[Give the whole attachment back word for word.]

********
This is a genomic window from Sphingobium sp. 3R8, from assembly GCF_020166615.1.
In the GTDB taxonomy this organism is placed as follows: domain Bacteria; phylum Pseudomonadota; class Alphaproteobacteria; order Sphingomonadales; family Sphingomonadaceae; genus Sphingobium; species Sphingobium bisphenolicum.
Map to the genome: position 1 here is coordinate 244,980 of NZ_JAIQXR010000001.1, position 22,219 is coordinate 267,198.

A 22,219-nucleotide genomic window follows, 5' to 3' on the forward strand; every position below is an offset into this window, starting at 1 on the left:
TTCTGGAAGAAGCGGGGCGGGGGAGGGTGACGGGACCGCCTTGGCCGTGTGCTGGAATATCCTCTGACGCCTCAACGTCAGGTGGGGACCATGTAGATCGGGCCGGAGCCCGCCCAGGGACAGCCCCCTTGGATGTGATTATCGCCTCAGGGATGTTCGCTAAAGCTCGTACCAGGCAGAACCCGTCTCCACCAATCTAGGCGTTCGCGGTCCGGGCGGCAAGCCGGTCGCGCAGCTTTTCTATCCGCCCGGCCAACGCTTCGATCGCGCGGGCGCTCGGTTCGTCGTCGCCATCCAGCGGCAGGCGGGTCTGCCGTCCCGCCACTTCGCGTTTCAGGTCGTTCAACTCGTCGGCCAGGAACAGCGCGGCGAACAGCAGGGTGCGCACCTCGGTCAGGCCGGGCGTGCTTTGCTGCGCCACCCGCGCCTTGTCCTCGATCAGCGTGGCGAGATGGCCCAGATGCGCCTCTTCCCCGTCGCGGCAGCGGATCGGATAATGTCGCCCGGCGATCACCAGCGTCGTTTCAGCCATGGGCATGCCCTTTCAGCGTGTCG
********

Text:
This is a genomic window from Sphingobium sp. 3R8, from assembly GCF_020166615.1.
In the GTDB taxonomy this organism is placed as follows: domain Bacteria; phylum Pseudomonadota; class Alphaproteobacteria; order Sphingomonadales; family Sphingomonadaceae; genus Sphingobium; species Sphingobium bisphenolicum.
Map to the genome: position 1 here is coordinate 244,980 of NZ_JAIQXR010000001.1, position 22,219 is coordinate 267,198.

A 22,219-nucleotide genomic window follows, 5' to 3' on the forward strand; every position below is an offset into this window, starting at 1 on the left:
TTCTGGAAGAAGCGGGGCGGGGGAGGGTGACGGGACCGCCTTGGCCGTGTGCTGGAATATCCTCTGACGCCTCAACGTCAGGTGGGGACCATGTAGATCGGGCCGGAGCCCGCCCAGGGACAGCCCCCTTGGATGTGATTATCGCCTCAGGGATGTTCGCTAAAGCTCGTACCAGGCAGAACCCGTCTCCACCAATCTAGGCGTTCGCGGTCCGGGCGGCAAGCCGGTCGCGCAGCTTTTCTATCCGCCCGGCCAACGCTTCGATCGCGCGGGCGCTCGGTTCGTCGTCGCCATCCAGCGGCAGGCGGGTCTGCCGTCCCGCCACTTCGCGTTTCAGGTCGTTCAACTCGTCGGCCAGGAACAGCGCGGCGAACAGCAGGGTGCGCACCTCGGTCAGGCCGGGCGTGCTTTGCTGCGCCACCCGCGCCTTGTCCTCGATCAGCGTGGCGAGATGGCCCAGATGCGCCTCTTCCCCGTCGCGGCAGCGGATCGGATAATGTCGCCCGGCGATCACCAGCGTCGTTTCAGCCATGGGCATGCCCTTTCAGCGTGTCG